Predicting Wichita State's loss, Kansas' outlook and more mailbag

Wednesday January 8th, 2014

After accumulating a 123-43 record at Nevada, Mark Fox has Georgia just above .500 (65-53) in five seasons.
Wesley Hitt/Getty Images

David Storm (@DavidStorm): Buy, sell or hold UVa? They didn't make the 63 in your article.

With 63 teams rated, this was by far my most expansive Hoop Thoughts Stock Report ever -- and yet you want more? Of course you do, bless your heart.

Actually, there were three schools I left out that my Twitter followers most frequently asked me to rate -- Virginia, Dayton and Iowa. The Hawkeyes were an oversight, since I rated every other ranked team, but Virginia and Dayton got caught in a numbers crunch. Allow me, then, to make up for that here:

Iowa (12-3, No. 20): BUY

I've been touting the Hawkeyes since the preseason, and though they have fallen just short in their three toughest games, I remain convinced that this team is a real threat to reach the second week of the NCAA tournament. Iowa had Wisconsin on the ropes in Madison on Monday night, and it might have won if coach Fran McCaffrey hadn't gotten ejected with 12 minutes to play. The Hawkeyes have a four-out-of-six road stretch coming up, so this investment is not for the faint of heart. But this team has already shown it can hang with anyone. Iowa is simply too experienced, skilled and deep not to be a factor in March.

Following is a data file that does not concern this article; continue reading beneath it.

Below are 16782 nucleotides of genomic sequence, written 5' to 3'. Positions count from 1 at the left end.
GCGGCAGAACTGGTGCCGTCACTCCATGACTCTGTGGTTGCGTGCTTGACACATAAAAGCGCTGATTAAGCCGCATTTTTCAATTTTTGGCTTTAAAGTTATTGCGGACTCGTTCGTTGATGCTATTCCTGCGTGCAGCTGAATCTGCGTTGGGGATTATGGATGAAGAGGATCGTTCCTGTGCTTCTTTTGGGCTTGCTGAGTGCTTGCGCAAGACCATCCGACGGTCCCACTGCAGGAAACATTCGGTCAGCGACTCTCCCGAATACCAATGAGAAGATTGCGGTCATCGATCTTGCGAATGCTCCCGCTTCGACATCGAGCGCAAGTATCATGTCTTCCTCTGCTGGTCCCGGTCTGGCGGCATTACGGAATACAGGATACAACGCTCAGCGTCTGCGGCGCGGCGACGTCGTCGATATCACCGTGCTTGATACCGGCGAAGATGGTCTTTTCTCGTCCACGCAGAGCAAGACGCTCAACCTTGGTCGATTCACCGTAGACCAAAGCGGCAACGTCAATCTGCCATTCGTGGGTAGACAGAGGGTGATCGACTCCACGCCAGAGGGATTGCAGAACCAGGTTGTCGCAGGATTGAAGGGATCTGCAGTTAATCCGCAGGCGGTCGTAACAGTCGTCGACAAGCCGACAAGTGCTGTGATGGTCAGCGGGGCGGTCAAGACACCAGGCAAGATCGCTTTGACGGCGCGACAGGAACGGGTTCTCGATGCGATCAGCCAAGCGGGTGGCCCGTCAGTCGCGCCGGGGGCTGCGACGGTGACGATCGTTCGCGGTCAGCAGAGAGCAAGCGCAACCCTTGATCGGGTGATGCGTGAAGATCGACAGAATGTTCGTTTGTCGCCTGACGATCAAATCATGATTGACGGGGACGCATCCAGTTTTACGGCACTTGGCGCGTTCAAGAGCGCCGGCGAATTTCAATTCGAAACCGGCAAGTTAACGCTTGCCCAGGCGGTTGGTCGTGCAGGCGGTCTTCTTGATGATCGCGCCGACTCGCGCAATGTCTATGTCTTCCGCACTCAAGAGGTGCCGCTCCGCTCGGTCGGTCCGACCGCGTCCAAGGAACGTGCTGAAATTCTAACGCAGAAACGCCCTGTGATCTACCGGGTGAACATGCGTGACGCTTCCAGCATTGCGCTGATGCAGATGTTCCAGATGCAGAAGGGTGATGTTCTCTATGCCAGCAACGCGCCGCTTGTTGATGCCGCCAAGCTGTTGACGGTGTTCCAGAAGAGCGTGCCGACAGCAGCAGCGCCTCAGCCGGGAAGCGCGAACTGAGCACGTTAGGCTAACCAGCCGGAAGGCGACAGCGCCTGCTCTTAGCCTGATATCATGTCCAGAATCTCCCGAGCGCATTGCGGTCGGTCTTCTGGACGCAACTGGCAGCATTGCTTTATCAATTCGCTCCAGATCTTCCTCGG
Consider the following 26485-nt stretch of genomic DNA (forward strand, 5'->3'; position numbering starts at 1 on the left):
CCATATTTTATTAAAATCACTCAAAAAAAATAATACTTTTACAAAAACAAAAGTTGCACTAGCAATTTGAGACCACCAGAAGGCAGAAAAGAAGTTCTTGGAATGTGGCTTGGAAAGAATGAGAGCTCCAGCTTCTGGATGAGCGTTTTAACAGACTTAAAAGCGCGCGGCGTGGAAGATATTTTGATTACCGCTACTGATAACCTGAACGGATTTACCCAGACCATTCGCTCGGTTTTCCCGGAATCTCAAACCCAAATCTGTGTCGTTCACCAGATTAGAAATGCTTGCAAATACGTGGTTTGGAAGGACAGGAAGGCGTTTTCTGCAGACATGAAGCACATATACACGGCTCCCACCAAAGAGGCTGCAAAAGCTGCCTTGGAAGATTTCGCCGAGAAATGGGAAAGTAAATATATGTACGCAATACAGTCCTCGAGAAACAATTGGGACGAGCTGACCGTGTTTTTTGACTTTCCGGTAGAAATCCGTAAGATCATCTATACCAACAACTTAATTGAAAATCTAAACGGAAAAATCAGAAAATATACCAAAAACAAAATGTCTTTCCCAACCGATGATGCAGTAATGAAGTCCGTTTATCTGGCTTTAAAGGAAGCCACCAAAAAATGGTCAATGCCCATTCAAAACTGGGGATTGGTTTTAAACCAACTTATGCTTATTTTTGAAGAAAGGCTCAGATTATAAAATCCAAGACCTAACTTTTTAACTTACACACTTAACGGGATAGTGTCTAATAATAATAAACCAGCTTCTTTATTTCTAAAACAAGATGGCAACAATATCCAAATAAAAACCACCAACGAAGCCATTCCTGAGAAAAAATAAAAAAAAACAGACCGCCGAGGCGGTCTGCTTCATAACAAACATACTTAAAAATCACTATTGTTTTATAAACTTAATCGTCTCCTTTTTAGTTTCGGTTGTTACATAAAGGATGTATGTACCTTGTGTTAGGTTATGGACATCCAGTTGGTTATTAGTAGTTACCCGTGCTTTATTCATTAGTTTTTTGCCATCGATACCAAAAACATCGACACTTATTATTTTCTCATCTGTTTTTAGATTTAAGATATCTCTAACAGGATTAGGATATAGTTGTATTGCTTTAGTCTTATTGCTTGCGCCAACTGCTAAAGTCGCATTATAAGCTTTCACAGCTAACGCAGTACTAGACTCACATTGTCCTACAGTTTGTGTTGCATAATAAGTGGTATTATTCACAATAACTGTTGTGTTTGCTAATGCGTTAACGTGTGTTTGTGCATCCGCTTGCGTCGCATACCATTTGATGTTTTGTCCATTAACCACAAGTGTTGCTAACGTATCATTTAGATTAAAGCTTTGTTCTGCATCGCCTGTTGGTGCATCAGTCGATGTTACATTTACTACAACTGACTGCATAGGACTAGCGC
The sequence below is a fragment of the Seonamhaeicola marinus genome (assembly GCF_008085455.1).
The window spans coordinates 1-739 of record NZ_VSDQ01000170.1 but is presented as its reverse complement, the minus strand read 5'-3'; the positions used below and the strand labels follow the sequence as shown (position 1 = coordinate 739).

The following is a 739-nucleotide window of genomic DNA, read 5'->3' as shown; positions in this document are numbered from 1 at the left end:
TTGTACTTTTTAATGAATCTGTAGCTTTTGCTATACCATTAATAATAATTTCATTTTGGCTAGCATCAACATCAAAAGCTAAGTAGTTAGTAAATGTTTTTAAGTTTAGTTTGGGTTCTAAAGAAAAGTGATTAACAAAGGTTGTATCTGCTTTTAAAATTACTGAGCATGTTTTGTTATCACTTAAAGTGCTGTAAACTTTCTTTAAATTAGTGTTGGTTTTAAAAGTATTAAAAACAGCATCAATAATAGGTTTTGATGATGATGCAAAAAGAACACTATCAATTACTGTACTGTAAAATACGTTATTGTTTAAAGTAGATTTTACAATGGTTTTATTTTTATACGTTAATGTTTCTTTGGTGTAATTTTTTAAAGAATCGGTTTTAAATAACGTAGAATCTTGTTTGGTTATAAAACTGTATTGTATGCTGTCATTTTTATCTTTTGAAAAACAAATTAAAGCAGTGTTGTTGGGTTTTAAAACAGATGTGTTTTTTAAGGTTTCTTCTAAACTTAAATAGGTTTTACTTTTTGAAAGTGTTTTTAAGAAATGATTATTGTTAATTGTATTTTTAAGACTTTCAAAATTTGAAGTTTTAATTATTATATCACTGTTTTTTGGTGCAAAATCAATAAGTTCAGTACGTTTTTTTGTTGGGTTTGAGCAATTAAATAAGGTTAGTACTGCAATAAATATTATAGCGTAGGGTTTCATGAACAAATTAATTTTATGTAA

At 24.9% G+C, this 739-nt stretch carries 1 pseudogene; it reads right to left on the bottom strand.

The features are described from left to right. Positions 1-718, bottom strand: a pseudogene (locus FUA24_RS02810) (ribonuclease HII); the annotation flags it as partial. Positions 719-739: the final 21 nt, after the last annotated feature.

Dayton (12-3, NR): BUY

This is one of the real sleeper stocks on the market right now. In his third year as coach at Dayton, Archie Miller has assembled his most experienced group, and he has the Flyers playing a patient, efficient, grinding style of basketball that is very hard to go up against. Dayton beat Gonzaga by five, thumped Cal by 18, and last weekend it knocked off Ole Miss on the road in overtime. The Flyers nearly beat Baylor in Hawaii before losing by 1. If Dayton beats Saint Louis at home this weekend, it could stamp itself as the top challenger to UMass in the Atlantic 10.

Virginia (10-4, NR): SELL

Joe Harris' prolonged slump has been one of the real head scratchers in college hoops this season. Instead of breaking out as a borderline All-American, the 6-6 senior guard is scoring six fewer points per game, and his three-point shooting has plummeted. Ironically, the Cavaliers got their biggest win of the season last Saturday at Florida State despite playing most of the game without Harris because of his head injury. His teammates haven't been impressive, either. Virginia has lost at home to VCU and Wisconsin (it scored just 38 points in that loss) and suffered road losses at Green Bay and at Tennessee (by 35 points, no less). I suppose they could still make the NCAA tournament, but for a team that looked poised finally to make some noise, the Cavs have been awfully quiet.

Bryan Kwan (@instynsbrayn): You're down 2 with a few seconds left on the road, do you take a 2 or a 3 and who takes it?

I love these kinds of strategy questions, because there is never a wrong answer. In this scenario, my response, as always, is that it depends. To break it down further in two parts: What does the team practice, and what is its personnel? Whichever strategy you pick, you have to be committed to it. And of course, you have to execute.

The key phrase in Bryan's question is "on the road," which means you're going to want to be more aggressive. If you have a good look at a three, you should go for the win, but the more important strategy is to get the best shot possible. Too often I see teams wait too long and then hoist a well-defended three, when they would have been better off driving to the basket and trying to get fouled. Whatever the coach picks, we know this: The coach is never right, unless he's right.